Japan and the United States will probably not reach an agreement by the end of September — a self-imposed deadline — in the ongoing bilateral civil aviation talks, Transport Ministry officials said Sept. 25.
However, they said the two governments expect to continue the talks and possibly hold the next session in October. “It is difficult to reach an agreement by the end of September,” a ministry official said.
Earlier in the day, Masahiko Kurono, vice transport minister, told a news conference it is impossible to reach an agreement during the remaining itinerary of the current round of talks. The comments came one day before the end of a five-day vice ministerial-level meeting that began Sept. 22 in Tokyo to negotiate ways to expand the aviation market in the Asia-Pacific region.
The officials indicated the talks were stalled because demands from the U.S. side were unacceptable to Japan. Among the U.S. demands are the increase in the flight quotas for the so-called nonincumbent carriers that are given fewer quotas than the incumbent carriers, including United Airlines and Northwest Airlines. The U.S. also seeks an expansion of services under “beyond rights,” which allow carriers to fly into third nations via Japan or the U.S. The U.S. side is demanding that the flight quotas for nonincumbents be increased by more than 100, whereas Japan is proposing the quotas be raised by 70 per week.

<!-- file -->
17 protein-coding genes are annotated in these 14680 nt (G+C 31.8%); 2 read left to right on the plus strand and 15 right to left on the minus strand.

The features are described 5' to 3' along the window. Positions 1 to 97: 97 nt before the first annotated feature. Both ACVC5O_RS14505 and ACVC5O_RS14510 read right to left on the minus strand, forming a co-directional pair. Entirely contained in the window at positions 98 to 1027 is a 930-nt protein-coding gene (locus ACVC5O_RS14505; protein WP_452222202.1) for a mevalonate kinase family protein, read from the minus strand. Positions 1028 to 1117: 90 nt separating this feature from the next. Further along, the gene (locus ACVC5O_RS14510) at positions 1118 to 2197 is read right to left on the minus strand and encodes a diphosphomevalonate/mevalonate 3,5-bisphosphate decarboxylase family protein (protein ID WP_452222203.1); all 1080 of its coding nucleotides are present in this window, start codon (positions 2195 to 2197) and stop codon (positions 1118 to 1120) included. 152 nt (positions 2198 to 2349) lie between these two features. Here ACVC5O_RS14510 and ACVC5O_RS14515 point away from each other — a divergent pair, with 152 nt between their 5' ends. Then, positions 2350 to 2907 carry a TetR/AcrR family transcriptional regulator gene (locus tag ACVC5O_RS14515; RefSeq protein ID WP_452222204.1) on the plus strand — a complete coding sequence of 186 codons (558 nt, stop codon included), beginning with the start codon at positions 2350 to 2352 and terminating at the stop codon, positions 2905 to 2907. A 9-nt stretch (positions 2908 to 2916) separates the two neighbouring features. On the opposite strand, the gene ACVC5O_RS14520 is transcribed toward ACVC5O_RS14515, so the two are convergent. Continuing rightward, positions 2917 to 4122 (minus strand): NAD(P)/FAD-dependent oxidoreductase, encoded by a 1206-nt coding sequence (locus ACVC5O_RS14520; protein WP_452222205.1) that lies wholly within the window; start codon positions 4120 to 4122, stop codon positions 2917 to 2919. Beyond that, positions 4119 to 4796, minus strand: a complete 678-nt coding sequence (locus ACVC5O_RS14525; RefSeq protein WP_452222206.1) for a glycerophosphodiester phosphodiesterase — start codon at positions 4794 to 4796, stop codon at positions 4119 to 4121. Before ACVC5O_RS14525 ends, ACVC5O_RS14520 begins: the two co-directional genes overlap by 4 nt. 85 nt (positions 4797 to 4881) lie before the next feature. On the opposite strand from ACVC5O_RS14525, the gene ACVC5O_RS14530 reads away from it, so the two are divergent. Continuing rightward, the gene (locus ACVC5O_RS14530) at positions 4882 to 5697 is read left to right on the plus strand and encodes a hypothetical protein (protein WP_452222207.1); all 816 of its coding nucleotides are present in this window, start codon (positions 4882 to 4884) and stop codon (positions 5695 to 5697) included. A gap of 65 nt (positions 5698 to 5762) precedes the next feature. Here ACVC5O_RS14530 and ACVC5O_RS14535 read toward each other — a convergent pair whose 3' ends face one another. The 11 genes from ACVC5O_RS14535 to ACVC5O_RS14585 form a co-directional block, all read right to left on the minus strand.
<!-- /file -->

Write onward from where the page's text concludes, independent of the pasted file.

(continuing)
Although the negotiators are discussing conditions in a proposed interim agreement that would cover the next four years, they are also apart over the nature of a bilateral agreement to be finalized in the future. The U.S. wants to start discussing another accord that will replace the interim agreement before the four-year period expires and pave the way for its proposed “open skies” full liberalization of the Asia-Pacific aviation market. Japan is opposed to the open skies concept, saying the more-competitive U.S. carriers would dominate the market.